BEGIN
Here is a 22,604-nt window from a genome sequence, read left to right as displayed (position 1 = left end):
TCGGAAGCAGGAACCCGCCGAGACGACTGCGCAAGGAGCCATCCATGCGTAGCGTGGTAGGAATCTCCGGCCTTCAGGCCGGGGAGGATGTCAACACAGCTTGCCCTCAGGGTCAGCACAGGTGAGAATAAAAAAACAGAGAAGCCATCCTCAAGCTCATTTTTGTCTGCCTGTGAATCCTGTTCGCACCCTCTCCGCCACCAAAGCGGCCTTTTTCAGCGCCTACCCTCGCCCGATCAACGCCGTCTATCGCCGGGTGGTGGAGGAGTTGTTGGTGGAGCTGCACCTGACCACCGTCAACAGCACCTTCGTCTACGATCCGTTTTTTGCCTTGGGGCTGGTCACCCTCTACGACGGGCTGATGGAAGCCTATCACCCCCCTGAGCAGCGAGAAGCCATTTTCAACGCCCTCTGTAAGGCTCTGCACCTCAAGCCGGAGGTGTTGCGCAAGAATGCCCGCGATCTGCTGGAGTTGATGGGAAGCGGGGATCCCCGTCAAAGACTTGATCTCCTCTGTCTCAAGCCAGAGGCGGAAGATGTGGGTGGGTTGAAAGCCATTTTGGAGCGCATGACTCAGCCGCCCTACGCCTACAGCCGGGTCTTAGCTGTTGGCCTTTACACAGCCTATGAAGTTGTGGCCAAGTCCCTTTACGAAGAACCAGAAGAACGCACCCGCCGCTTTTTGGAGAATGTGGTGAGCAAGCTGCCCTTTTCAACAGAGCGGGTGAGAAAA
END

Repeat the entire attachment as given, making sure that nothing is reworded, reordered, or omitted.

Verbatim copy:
Here is a 22,604-nt window from a genome sequence, read left to right as displayed (position 1 = left end):
TCGGAAGCAGGAACCCGCCGAGACGACTGCGCAAGGAGCCATCCATGCGTAGCGTGGTAGGAATCTCCGGCCTTCAGGCCGGGGAGGATGTCAACACAGCTTGCCCTCAGGGTCAGCACAGGTGAGAATAAAAAAACAGAGAAGCCATCCTCAAGCTCATTTTTGTCTGCCTGTGAATCCTGTTCGCACCCTCTCCGCCACCAAAGCGGCCTTTTTCAGCGCCTACCCTCGCCCGATCAACGCCGTCTATCGCCGGGTGGTGGAGGAGTTGTTGGTGGAGCTGCACCTGACCACCGTCAACAGCACCTTCGTCTACGATCCGTTTTTTGCCTTGGGGCTGGTCACCCTCTACGACGGGCTGATGGAAGCCTATCACCCCCCTGAGCAGCGAGAAGCCATTTTCAACGCCCTCTGTAAGGCTCTGCACCTCAAGCCGGAGGTGTTGCGCAAGAATGCCCGCGATCTGCTGGAGTTGATGGGAAGCGGGGATCCCCGTCAAAGACTTGATCTCCTCTGTCTCAAGCCAGAGGCGGAAGATGTGGGTGGGTTGAAAGCCATTTTGGAGCGCATGACTCAGCCGCCCTACGCCTACAGCCGGGTCTTAGCTGTTGGCCTTTACACAGCCTATGAAGTTGTGGCCAAGTCCCTTTACGAAGAACCAGAAGAACGCACCCGCCGCTTTTTGGAGAATGTGGTGAGCAAGCTGCCCTTTTCAACAGAGCGGGTGAGAAAA